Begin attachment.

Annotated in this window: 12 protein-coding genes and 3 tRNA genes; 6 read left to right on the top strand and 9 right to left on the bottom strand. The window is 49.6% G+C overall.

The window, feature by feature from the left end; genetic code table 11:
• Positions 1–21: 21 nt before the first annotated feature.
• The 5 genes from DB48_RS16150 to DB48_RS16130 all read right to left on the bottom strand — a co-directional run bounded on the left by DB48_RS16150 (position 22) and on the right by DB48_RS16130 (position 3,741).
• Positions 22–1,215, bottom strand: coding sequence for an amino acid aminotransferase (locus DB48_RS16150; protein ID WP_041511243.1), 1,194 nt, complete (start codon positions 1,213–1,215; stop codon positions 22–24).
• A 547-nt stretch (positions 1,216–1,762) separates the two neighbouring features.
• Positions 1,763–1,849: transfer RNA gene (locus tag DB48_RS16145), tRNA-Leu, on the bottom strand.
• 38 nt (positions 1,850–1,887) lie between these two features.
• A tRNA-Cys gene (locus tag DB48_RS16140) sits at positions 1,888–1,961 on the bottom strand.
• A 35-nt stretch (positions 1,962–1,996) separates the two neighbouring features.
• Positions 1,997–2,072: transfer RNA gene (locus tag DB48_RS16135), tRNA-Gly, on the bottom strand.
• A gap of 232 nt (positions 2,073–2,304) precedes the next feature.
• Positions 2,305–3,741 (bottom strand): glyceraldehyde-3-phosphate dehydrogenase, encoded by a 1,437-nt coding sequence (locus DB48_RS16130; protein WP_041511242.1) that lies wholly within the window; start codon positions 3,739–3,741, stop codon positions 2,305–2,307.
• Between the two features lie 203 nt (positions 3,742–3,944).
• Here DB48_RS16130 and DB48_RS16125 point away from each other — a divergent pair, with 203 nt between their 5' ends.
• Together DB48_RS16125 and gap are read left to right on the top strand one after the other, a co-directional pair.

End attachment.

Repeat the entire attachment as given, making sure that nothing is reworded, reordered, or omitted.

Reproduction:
Annotated in this window: 12 protein-coding genes and 3 tRNA genes; 6 read left to right on the top strand and 9 right to left on the bottom strand. The window is 49.6% G+C overall.

The window, feature by feature from the left end; genetic code table 11:
• Positions 1–21: 21 nt before the first annotated feature.
• The 5 genes from DB48_RS16150 to DB48_RS16130 all read right to left on the bottom strand — a co-directional run bounded on the left by DB48_RS16150 (position 22) and on the right by DB48_RS16130 (position 3,741).
• Positions 22–1,215, bottom strand: coding sequence for an amino acid aminotransferase (locus DB48_RS16150; protein ID WP_041511243.1), 1,194 nt, complete (start codon positions 1,213–1,215; stop codon positions 22–24).
• A 547-nt stretch (positions 1,216–1,762) separates the two neighbouring features.
• Positions 1,763–1,849: transfer RNA gene (locus tag DB48_RS16145), tRNA-Leu, on the bottom strand.
• 38 nt (positions 1,850–1,887) lie between these two features.
• A tRNA-Cys gene (locus tag DB48_RS16140) sits at positions 1,888–1,961 on the bottom strand.
• A 35-nt stretch (positions 1,962–1,996) separates the two neighbouring features.
• Positions 1,997–2,072: transfer RNA gene (locus tag DB48_RS16135), tRNA-Gly, on the bottom strand.
• A gap of 232 nt (positions 2,073–2,304) precedes the next feature.
• Positions 2,305–3,741 (bottom strand): glyceraldehyde-3-phosphate dehydrogenase, encoded by a 1,437-nt coding sequence (locus DB48_RS16130; protein WP_041511242.1) that lies wholly within the window; start codon positions 3,739–3,741, stop codon positions 2,305–2,307.
• Between the two features lie 203 nt (positions 3,742–3,944).
• Here DB48_RS16130 and DB48_RS16125 point away from each other — a divergent pair, with 203 nt between their 5' ends.
• Together DB48_RS16125 and gap are read left to right on the top strand one after the other, a co-directional pair.